order to give a better grounding. Besides, a π type match circuit is suggested to be used to adjust the RF
performance.

To minimize the loss on the RF trace and RF cable, take design into account carefully. The following table
shows the requirement on GSM antenna.

Table 23: Antenna Cable Requirements

Type Requirements

GSM850/EGSM900 Cable insertion loss <1dB

DCS1800/PCS1900 Cable insertion loss <1.5dB

Table 24: Antenna Requirements

Type Requirements

Frequency Range Depending by frequency band (s) provided by the network operator

VSWR ≤2

Gain (dBi) 1

Max Input Power (W) 50

Input Impedance (Ω) 50

Polarization Type Vertical

4.1.2. RF Output Power

Table 25: The Module Conducted RF Output Power

Frequency Max. Min.

GSM850 33dBm±2dB 5dBm±5dB

EGSM900 33dBm±2dB 5dBm±5dB

DCS1800 30dBm±2dB 0dBm±5dB

M26_Hardware_Design Confidential / Released 57 / 80


GSM/GPRS Module Series
M26 Hardware Design

PCS1900 30dBm±2dB 0dBm±5dB

NOTE

In GPRS 4 slots TX mode, the max output power is reduced by 2.5dB. This design conforms to the GSM
specification as described in section 13.16 of 3GPP TS 51.010-1.

4.1.3. RF Receiving Sensitivity

Table 26: The Module Conducted RF Receiving Sensitivity

Frequency Receive Sensitivity

GSM850 < -109dBm

EGSM900 < -109dBm

DCS1800 < -109dBm

PCS1900 < -109dBm

4.1.4. Operating Frequencies

Table 27: The Module Operating Frequencies

Frequency Receive Transmit ARFCH

GSM850 869~894MHz 824~849MHz 128~251

EGSM900 925~960MHz 880~915MHz 0~124, 975~1023

DCS1800 1805~1880MHz 1710~1785MHz 512~885

PCS1900 1930~1990MHz 1850~1910MHz 512~810

M26_Hardware_Design Confidential / Released 58 / 80


GSM/GPRS Module Series
M26 Hardware Design

4.1.5. RF Cable Soldering

Soldering the RF cable to RF pad of module correctly will reduce the loss on the path of RF, please refer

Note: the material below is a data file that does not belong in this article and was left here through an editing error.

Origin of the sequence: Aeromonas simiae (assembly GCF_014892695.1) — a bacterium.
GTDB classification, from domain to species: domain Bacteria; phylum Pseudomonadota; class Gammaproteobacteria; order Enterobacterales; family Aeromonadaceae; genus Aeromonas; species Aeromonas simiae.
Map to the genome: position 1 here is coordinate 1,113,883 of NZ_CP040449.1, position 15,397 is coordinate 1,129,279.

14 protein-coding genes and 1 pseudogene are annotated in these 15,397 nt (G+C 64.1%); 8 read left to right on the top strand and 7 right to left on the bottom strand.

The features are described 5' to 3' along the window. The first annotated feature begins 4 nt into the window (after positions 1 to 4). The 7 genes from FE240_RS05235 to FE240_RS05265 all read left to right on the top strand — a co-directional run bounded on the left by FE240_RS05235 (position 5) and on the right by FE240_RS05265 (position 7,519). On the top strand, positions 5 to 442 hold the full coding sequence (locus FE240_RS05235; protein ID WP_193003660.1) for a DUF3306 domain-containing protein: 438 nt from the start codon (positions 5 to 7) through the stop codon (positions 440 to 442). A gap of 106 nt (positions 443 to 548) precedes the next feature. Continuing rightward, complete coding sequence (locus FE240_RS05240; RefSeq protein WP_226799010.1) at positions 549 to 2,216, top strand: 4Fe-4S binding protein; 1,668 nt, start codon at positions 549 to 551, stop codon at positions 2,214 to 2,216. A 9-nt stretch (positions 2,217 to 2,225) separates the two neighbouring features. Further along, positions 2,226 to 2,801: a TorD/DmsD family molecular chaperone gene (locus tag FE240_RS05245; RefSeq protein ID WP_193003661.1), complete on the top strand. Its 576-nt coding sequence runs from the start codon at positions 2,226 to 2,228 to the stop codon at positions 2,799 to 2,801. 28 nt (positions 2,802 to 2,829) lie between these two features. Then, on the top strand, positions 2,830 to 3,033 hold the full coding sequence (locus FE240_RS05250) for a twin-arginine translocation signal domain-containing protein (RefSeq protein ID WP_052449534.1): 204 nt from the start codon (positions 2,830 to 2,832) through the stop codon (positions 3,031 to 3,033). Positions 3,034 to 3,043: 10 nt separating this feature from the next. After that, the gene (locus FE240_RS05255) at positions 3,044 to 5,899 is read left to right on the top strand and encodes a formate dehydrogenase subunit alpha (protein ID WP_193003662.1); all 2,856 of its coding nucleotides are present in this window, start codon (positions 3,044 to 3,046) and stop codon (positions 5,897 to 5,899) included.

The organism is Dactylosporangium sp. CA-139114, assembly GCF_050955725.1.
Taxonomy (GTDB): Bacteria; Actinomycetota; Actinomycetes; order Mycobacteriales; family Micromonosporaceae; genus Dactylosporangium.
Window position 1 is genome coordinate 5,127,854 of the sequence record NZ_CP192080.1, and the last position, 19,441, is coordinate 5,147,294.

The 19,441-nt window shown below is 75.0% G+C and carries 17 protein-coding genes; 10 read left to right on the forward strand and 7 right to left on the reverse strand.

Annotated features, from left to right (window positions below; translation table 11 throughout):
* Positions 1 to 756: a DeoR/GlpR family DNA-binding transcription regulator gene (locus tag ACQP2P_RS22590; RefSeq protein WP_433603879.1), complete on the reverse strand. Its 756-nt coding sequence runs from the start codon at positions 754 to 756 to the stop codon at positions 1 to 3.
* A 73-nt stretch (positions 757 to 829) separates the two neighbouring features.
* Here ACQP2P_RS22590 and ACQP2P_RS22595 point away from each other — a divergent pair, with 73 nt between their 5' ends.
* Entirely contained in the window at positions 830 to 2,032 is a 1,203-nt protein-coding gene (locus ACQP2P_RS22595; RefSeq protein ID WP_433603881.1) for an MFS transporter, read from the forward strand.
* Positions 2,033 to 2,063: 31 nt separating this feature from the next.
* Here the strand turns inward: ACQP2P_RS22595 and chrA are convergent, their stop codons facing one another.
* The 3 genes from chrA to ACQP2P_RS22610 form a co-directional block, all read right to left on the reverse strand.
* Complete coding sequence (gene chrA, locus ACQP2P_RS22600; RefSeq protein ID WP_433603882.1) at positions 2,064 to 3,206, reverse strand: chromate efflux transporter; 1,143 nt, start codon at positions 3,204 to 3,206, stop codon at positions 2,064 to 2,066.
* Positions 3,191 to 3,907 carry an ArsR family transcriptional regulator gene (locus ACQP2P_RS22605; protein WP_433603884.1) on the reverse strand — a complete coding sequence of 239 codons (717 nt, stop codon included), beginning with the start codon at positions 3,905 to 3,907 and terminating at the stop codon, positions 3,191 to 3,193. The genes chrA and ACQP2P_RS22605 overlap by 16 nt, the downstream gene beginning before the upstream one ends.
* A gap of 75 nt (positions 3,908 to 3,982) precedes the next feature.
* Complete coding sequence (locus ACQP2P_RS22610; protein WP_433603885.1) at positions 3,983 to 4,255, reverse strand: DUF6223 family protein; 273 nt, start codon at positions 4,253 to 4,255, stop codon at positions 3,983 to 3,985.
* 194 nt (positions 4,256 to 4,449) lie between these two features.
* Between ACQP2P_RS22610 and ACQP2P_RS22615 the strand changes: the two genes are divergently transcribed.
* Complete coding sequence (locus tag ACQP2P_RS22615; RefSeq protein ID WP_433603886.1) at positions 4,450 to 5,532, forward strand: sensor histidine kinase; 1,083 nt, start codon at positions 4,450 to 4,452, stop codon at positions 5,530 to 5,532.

to the following example of RF soldering.

Figure 41: RF Soldering Sample

4.2. Bluetooth Antenna Interface

M26 supports Bluetooth interface. Bluetooth is a wireless technology that allows devices to communicate,
or transmit data or voice, wirelessly over a short distance. It is described as a short-range communication
technology intended to replace the cables connecting portable and/or fixed devices while maintaining high
level of security. Bluetooth is standardized as IEEE802.15 and operates in the 2.4 GHz range using RF
technology. Its data rates of up to 3Mbps.

M26 is fully compliant with Bluetooth specification 3.0. M26 supports profile including SPP and OPP.

The module provides a Bluetooth antenna pad named BT_ANT.

Table 28: Pin Definition of the BT_ANT

Pin Name Pin No. Description

BT_ANT 26 BT antenna pad

GND 27 Ground

M26_Hardware_Design Confidential / Released 59 / 80


GSM/GPRS Module Series
M26 Hardware Design

The external antenna must be matched properly to achieve best performance, so the matching circuit is
necessary, the connection is recommended as in the following figure:

0R
BT_ANT

Module NM NM

Figure 42: Reference Design for Bluetooth Antenna

There are some suggestions for placing components and RF trace lying for Bluetooth RF traces:

 Antenna matching circuit should be closed to the antenna;


 Keep the RF traces as 50Ω;
 The RF traces should be kept far away from the high frequency signals and strong disturbing source.

M26_Hardware_Design Confidential / Released 60 / 80


GSM/GPRS Module Series
M26 Hardware Design

5 Electrical, Reliability and Radio


Characteristics

5.1. Absolute Maximum Ratings

Absolute maximum ratings for power supply and voltage on digital and analog pins of module are listed in
the following table:

Table 29: Absolute Maximum Ratings

Parameter Min. Max. Unit

VBAT -0.3 +4.73 V

Peak Current of Power Supply 0 2 A

RMS Current of Power Supply (during one TDMA- frame) 0 0.7 A

Voltage at Digital Pins -0.3 3.08 V

Voltage at Analog Pins -0.3 3.08 V

Voltage at Digital/analog Pins in Power Down Mode -0.25 0.25 V

5.2. Operating Temperature

The operating temperature is listed in the following table:

Table 30: Operating Temperature

Parameter Min. Typ. Max. Unit

Normal Temperature -35 +25 +80 ℃

M26_Hardware_Design Confidential / Released 61 / 80


GSM/GPRS Module Series
M26 Hardware Design

Restricted Operation1) -40 ~ -35 +80 ~ +85 ℃

Storage Temperature -45 +90 ℃

NOTE
1)
When the module works within this temperature range, the deviation from the GSM specification may